Harold Sibaja, Director of the El Salvador Crime and Violence Prevention Project, says low levels of education and too few employment opportunities are the biggest challenges facing El Salvador’s youth.
“I believe that creating employment opportunities is a very strong protection factor for youth in a vulnerable environment,” says Sibaja, who is an expert on at-risk youth.
In cooperation with the mayors, the project created municipal-level Employment Units that specifically worked to train and provide jobs for the vulnerable youth in the communities. In 10 cities, the project created FORMATE vocational education centers that have a well-defined approach to preparing youth for in-demand work.
Gino Wilson López Mendoza of the El Salvador Crime and Violence Prevention Project says the FORMATE vocational education programs are invaluable.
“Before the program, some of the young people would go looking for a job without really knowing what the employer wanted or what type of skills they had or even what job they wanted,” he explains.
The workforce component of the project has reached more than 3,000 youth in 10 municipalities through partnerships with the private sector.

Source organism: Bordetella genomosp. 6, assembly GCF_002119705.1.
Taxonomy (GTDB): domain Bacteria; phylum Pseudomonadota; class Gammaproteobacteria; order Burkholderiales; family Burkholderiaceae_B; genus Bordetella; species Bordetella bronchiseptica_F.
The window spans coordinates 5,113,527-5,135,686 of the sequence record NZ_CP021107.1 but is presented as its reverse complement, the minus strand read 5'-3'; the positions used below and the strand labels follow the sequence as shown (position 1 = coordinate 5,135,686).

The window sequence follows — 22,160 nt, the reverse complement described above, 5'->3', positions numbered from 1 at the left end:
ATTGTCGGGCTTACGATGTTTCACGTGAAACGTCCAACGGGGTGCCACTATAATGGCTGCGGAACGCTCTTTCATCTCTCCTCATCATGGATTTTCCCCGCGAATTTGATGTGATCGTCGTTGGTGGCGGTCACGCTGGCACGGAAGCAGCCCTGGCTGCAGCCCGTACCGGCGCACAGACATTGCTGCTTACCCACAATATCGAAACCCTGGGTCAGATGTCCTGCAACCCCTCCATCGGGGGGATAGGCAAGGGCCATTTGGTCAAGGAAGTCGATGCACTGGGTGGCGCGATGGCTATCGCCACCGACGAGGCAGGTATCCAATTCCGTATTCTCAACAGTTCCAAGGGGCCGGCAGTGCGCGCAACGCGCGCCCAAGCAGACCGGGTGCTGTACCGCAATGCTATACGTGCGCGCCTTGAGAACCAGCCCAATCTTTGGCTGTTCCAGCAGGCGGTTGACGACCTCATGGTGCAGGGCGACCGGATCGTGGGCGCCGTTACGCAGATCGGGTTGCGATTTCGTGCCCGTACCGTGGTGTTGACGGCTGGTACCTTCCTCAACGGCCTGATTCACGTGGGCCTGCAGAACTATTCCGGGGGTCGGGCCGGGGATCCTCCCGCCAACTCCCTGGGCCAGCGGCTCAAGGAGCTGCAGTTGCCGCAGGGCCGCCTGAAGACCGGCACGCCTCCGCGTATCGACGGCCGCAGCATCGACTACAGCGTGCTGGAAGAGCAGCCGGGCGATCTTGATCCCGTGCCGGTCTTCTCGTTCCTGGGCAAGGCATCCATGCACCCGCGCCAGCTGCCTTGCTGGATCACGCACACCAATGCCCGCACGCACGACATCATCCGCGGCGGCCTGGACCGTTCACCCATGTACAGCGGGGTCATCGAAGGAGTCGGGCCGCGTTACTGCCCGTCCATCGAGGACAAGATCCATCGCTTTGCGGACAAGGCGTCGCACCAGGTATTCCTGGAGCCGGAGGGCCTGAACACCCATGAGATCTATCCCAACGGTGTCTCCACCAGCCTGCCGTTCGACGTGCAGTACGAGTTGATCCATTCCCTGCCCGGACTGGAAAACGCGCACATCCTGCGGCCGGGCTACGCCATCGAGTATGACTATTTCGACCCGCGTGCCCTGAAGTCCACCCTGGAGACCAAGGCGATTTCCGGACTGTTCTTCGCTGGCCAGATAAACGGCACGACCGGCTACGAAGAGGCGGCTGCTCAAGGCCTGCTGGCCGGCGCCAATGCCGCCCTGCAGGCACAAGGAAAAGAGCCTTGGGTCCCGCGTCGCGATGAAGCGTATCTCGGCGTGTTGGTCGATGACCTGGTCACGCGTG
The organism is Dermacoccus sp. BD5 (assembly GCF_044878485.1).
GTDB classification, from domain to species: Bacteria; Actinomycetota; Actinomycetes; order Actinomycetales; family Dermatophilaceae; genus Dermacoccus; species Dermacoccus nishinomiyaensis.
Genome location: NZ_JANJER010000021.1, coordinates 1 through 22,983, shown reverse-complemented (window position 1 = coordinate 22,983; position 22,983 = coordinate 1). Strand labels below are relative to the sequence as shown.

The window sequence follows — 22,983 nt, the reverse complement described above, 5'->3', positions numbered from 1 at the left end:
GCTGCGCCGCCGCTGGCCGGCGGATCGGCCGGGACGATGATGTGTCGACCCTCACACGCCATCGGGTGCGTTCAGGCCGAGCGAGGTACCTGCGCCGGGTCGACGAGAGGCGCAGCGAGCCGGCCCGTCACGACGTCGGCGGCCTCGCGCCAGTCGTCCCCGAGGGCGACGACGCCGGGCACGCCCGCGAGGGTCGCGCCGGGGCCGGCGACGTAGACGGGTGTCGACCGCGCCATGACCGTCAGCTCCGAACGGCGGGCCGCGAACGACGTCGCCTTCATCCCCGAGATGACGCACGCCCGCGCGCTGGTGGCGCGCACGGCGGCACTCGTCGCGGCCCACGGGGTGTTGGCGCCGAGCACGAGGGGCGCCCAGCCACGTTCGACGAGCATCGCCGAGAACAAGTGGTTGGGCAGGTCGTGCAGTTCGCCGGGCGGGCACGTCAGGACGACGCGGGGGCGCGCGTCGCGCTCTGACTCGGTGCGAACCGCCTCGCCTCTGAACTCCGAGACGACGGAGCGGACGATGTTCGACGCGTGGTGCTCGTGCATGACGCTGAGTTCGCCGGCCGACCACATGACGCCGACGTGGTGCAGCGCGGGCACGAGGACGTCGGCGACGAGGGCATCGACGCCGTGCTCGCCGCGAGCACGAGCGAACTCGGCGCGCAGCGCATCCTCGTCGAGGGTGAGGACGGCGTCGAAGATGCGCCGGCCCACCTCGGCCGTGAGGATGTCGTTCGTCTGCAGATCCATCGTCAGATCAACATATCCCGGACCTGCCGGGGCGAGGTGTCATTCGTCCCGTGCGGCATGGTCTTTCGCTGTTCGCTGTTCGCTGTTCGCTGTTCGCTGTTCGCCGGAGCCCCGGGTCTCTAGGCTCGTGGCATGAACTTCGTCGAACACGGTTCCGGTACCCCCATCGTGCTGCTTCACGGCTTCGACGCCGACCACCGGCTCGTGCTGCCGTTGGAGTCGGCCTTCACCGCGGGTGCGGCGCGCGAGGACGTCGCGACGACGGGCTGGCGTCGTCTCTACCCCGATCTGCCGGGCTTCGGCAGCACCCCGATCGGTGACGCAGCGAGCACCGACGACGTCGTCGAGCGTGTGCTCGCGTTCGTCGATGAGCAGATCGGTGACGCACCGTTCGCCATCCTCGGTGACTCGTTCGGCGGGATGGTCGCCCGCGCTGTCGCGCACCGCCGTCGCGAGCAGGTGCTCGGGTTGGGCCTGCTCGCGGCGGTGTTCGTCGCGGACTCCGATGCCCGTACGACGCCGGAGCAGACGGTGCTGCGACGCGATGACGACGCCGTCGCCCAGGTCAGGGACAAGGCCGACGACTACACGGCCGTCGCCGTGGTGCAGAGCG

“A country without economic development and jobs would have disastrous consequences,” López Mendoza says. “But, when you offer options to the youth, their vulnerability diminishes, and becoming a member of a gang looks less and less appealing. They can aspire to a better future with many possibilities and job opportunities.”
NEJAPA: CREATING EMPLOYMENT OPPORTUNITIES IN A RURAL COMMUNITY
Nejapa, a community some 30,000 residents that is located about an hour from San Vicente, is well known for its coffee production. Indeed, some 70 percent of the people in Nejapa are dedicated to agriculture.
Unfortunately, this sector does not offer many opportunities for the area’s growing population of youth, which means crime and migration are attractive alternatives for too many of them.
“Nejapa has a very young population and they want to do new things,” says Nejapa Mayor Sergio Quijada. “It is of the highest importance to generate opportunities for young people.”